All of these cases have so far revolved around parent company duties of care towards voluntary creditors of subsidiaries who have suffered financial harm owing to the parent company’s acts or omissions; there have not yet been any cases relating to human rights or environmental factors and/or to global value chains. Still, there does not seem to be any reason why similar duties could not be accepted under Dutch tort law in relation to involuntary (tort) creditors like host country workers, neighbours and communities who suffer personal injuries or other types of harm as a result of human rights violations and/or environmental degradation. If anything, under Dutch tort law the threshold for liability is likely to be lower in cases involving personal injuries and/or involuntary creditors than in those involving commercial parties and purely financial interests.54xSee, in more detail, Enneking et al., above n. 35, at 175-7. See also L. Enneking, Foreign Direct Liability and Beyond (2012), at 235-8 and C. Van Dam, Onderneming en mensenrechten (2008) 55-63, 67. And sure enough, in the footsteps of similar cases before US and English courts a number of cases have been brought before Dutch courts in which attempts have been made to hold Netherlands-based parent companies liable for the detrimental human rights or environmental impacts of their foreign subsidiaries’ activities in host countries (see in more detail para. 3.3).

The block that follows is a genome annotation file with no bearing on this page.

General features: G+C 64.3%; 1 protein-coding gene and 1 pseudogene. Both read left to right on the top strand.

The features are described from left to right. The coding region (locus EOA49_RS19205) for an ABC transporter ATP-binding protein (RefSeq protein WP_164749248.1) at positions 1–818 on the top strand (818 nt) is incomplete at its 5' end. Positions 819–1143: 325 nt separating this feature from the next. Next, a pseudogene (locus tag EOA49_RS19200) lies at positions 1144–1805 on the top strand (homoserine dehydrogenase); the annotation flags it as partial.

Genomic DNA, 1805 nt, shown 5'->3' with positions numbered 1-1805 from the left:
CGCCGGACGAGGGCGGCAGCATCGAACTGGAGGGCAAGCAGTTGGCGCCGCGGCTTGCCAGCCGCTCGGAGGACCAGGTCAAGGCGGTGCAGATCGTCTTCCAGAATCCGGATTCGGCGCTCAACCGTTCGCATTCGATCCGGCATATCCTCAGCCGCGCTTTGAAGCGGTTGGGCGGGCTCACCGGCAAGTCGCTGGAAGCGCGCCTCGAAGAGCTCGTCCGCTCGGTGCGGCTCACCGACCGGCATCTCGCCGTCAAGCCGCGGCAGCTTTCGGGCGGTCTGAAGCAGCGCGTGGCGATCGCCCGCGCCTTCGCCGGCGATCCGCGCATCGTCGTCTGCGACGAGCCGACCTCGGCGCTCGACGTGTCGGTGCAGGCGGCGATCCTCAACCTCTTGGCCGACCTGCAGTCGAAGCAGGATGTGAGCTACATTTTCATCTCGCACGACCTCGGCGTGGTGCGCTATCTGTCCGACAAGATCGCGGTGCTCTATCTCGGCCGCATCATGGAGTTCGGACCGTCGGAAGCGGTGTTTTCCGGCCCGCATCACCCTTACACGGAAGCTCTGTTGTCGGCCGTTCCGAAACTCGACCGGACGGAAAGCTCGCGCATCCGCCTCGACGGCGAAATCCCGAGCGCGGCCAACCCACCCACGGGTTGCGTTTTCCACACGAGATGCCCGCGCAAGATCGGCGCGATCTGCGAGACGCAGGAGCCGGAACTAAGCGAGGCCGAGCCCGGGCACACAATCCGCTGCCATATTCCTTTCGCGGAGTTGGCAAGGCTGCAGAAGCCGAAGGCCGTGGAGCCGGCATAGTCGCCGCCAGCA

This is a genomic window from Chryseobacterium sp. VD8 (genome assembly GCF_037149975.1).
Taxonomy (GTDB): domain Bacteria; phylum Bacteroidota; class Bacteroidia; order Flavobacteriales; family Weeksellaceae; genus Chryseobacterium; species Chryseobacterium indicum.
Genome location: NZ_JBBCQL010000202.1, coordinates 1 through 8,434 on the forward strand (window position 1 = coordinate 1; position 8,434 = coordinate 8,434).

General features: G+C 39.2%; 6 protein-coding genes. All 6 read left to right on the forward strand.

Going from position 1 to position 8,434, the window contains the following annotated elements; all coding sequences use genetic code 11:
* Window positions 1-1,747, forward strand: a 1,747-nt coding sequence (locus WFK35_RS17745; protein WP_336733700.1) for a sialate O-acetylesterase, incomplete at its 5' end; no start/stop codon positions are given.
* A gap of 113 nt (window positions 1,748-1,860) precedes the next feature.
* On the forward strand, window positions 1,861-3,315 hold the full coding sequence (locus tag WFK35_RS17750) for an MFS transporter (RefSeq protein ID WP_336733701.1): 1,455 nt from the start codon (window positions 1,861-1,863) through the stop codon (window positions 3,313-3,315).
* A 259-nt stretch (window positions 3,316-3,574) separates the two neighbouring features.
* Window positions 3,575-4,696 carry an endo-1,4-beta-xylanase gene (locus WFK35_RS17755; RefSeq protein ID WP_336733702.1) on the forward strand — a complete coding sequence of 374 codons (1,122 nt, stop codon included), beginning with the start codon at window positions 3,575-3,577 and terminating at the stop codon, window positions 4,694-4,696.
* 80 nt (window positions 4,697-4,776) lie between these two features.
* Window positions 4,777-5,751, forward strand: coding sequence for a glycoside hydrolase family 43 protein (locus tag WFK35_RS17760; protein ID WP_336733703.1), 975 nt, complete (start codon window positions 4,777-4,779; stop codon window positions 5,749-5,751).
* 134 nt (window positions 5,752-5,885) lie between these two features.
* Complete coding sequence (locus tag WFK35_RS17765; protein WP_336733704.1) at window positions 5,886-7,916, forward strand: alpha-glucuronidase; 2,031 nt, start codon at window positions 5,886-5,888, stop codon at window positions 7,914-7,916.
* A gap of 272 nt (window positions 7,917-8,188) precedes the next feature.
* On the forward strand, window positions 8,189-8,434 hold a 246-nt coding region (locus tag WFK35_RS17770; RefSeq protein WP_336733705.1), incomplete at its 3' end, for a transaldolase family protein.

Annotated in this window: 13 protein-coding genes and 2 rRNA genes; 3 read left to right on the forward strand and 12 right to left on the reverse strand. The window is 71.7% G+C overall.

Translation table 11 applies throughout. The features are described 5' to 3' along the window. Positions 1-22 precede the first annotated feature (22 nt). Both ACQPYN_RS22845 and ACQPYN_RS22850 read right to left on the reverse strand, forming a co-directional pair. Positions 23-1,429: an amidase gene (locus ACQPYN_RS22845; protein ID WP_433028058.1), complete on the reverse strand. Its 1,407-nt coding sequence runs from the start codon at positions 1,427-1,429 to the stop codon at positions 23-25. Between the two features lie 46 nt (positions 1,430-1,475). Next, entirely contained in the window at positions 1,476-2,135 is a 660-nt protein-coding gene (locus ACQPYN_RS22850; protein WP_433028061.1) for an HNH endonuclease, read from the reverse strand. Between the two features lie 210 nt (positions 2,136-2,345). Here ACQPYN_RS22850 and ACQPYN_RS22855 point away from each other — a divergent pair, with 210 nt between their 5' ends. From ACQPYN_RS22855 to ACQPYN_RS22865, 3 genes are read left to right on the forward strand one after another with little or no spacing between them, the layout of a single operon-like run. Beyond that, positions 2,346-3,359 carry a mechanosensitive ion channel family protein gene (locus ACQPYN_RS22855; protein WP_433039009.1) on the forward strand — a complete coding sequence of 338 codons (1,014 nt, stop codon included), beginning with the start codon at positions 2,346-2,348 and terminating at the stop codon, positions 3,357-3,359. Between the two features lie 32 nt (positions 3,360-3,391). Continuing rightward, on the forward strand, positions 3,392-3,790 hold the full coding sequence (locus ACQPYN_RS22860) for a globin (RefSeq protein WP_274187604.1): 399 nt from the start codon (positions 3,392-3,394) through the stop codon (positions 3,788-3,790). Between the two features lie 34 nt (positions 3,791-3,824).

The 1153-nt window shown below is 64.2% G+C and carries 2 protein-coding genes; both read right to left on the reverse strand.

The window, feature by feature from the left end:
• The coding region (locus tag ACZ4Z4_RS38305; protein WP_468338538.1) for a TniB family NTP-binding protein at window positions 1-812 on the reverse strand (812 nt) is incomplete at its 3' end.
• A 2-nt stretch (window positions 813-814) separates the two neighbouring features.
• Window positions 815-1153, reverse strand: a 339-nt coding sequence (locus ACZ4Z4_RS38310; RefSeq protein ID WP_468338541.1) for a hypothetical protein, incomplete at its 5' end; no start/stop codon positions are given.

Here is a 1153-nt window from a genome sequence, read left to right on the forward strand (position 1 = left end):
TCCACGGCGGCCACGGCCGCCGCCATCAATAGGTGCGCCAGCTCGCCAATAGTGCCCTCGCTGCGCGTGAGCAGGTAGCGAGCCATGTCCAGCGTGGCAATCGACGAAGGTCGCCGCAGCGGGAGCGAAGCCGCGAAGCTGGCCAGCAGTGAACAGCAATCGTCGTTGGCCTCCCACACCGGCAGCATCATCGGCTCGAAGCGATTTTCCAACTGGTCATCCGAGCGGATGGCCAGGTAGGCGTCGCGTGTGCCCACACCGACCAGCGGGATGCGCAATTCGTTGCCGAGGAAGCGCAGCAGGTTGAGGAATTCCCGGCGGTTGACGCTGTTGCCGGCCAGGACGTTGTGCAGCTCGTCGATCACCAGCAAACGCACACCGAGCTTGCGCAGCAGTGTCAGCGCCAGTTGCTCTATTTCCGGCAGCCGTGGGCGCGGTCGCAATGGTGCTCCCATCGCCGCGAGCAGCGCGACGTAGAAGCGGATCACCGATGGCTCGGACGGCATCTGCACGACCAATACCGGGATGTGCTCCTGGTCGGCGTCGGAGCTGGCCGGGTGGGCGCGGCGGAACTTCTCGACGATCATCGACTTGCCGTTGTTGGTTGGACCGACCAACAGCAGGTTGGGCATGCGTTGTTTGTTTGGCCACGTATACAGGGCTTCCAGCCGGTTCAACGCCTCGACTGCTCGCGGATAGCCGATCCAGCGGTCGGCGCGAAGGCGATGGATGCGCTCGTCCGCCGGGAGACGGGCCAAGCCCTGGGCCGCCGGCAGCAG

A third starting point in Dutch company law that may, over time, foster the development of IRBC-related duties of care comes from transparency obligations. Under Dutch company law, Dutch companies are under an obligation to report on certain non-financial performance indicators, including environmental and personnel issues, in the management report that is drawn up by the corporation’s board of directors on a yearly basis.55xArt. 2:391 Dutch Civil Code. This transparency obligation applies only if and to the extent that reporting on such indicators is required for a good understanding of the development, and the results or the position of the business enterprise, and does not apply to small business enterprises. Directive 2014/95/EU relating to the disclosure of non-financial and diversity information56xDirective 2014/95/EU of the European Parliament and of the Council of 22 October 2014 amending Directive 2013/34/EU as regards disclosure of non-financial and diversity information by certain large undertakings and groups, O.J. L330/1 (15 November 2014). extends this requirement by introducing an obligation for certain large business enterprises to report on their business policies relating to the environment, social and personnel issues, human rights and the combat of corruption and bribery, as well as on the impacts of those policies. If the business enterprise does not pursue a policy on one or more of these subjects, it is to include a clear and reasoned explanation for not doing so.57xThe Directives’ obligations have been implemented in Dutch law and have been made applicable from the financial year of 2017 onwards: Besluit bekendmaking niet-financiële Informatie, Stb. 2017, 100. In the aforementioned proposal by Dutch company law professors it is suggested that the existing transparency obligations should be extended to include the way company directors have discharged their responsibility for responsive corporate citizenship.58xSee above n. 45.